This article contains spoilers for the latest episode of "Barry."
As one of the greatest dark comedies of the decade barrels towards its very last episode, viewers have watched in equal parts horror and curiosity as "Barry" has killed off beloved characters, unexpectedly jumped forward in time, and kept making certain fans voice one consistent concern: where has all the comedy gone? For many productions, taking these many risks in so short a time would've felt like tempting fate. It's not every day, after all, that a series earns such a great amount of trust in its viewership that it can afford to defy expectations. For "Barry," this is simply par for the course.
So what's the secret sauce behind such bold and fearless writing? For star and co-creator Bill Hader, that boils down to one guiding light. Rather than trying to take all the opinions and wants of the audience into account (who, by the way, aren't exactly a monolith), it instead comes down to doing right by characters such as Barry, Sally (Sarah Goldberg), and even NoHo Hank (Anthony Carrigan) — despite being responsible for the ruthless killing of his beau Cristobal Sifuentes (Michael Irby).
It's that point-of-no-return moment for everybody's favorite Chechen gangster, however, that became the central talking point for both fans and the cast alike during this final season. But for Hader in particular and his writing process, that meant following Hank and Cristobal's trajectory down to its inevitable end … regardless if that meant throwing fan service out the window.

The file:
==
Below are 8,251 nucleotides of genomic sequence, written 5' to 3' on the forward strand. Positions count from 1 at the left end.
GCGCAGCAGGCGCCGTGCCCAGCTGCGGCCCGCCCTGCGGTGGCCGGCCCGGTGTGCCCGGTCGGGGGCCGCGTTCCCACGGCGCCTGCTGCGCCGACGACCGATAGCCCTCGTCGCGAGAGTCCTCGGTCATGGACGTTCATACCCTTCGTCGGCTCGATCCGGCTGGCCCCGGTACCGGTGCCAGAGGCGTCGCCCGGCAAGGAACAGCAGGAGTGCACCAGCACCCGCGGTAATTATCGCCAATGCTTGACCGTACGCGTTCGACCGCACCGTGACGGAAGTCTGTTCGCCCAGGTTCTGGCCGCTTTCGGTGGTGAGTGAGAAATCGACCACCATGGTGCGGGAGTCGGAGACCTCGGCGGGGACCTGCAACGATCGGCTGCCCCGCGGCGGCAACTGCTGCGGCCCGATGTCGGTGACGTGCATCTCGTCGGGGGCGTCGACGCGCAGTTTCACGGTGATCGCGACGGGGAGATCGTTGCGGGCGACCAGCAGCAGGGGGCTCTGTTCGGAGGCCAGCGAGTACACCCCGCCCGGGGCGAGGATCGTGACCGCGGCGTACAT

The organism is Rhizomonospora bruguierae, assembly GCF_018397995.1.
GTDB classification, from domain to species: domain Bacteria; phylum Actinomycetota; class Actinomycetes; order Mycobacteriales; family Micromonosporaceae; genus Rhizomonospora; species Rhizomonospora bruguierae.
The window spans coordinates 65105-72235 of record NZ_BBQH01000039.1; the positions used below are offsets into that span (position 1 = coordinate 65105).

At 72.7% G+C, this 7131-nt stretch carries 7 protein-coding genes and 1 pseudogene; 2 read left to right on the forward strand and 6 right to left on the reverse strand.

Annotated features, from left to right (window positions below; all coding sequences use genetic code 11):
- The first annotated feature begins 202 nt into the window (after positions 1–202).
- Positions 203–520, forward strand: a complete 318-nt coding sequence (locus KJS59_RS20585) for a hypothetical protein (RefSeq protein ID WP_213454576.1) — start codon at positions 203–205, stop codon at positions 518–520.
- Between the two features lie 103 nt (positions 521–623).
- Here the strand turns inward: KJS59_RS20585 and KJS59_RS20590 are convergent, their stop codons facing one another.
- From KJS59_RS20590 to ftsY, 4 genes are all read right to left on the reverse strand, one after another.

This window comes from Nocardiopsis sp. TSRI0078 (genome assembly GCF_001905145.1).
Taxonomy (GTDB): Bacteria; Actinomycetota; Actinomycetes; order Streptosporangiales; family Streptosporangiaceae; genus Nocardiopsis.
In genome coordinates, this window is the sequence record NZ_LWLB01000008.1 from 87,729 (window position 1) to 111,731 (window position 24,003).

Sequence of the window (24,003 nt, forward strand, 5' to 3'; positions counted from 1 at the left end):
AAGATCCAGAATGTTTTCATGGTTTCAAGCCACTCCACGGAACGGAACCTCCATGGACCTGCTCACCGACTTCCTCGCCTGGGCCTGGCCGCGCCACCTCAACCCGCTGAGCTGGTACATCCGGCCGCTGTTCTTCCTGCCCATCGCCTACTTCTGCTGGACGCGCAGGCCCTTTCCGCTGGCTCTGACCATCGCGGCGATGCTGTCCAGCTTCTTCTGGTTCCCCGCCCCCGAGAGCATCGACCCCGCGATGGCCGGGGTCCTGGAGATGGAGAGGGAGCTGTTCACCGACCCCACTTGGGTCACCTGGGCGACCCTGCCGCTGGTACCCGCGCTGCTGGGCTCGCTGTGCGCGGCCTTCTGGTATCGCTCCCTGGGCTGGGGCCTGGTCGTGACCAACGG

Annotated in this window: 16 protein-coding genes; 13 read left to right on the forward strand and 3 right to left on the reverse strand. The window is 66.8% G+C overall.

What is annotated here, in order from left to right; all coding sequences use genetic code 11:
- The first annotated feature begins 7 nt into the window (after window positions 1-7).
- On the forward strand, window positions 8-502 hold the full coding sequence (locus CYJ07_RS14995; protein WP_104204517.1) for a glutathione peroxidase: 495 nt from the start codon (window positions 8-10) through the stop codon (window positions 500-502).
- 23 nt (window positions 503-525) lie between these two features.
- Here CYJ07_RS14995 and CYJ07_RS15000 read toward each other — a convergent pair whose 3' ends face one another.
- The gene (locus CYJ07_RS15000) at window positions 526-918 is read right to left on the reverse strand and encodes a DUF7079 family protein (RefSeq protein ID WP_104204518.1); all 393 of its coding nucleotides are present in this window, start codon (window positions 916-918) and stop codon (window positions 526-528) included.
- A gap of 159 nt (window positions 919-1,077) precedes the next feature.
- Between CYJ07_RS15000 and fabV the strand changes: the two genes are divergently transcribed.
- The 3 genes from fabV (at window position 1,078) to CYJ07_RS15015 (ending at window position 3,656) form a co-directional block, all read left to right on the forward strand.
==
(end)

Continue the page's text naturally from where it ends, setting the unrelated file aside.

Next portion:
'I've Done Fan Service, And The Show Immediately Spits It Out'
In an extensive interview with the L.A. Times, Bill Hader, Sarah Goldberg, and Anthony Carrigan sat down to discuss the final season of "Barry," especially Hank and Cristobal's shocking scene from episode 4.
According to Carrigan, faced with Cristobal's unwillingness to go along with his plan, Hank's main priority came down to a need for "safety." As he puts it, "After almost being mauled in the previous season, almost having the love of his life taken away, safety becomes the No. 1 priority. But then getting what he really always wanted butts up against that and sets a course for disaster." Calling it "great f***ing writing," Goldberg echoes her co-star's thoughts and describes how, when it comes to Hank, "You think you know someone, but nobody really knows what they're capable of, depending on what the stakes are. You don't know how you're going to behave in certain situations."
The real money quote comes from Hader, detailing the tricky balance of writing for what audiences want versus what the characters actually need:
"You're always just trying to write what's honest for these characters, as opposed to fan service. I've done fan service, and the show immediately spits it out. We did something, I can't say what it is, in the finale; I wrote it and Sarah said, 'Why are we shooting this?' But that's good; hopefully you create an environment where people can come up to you and go, 'This stinks.'"
The "Inside the Episode" featurettes included at the end of several episodes reinforce Hader's thoughts here, where he frequently reveals insights into following his characters' journeys to the bitter end. In other words, expect the unexpected when "Barry" comes to a close May 28, 2023 on Max.
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The post Bill Hader Had No Interest in Fan Service While Writing Barry appeared first on /Film.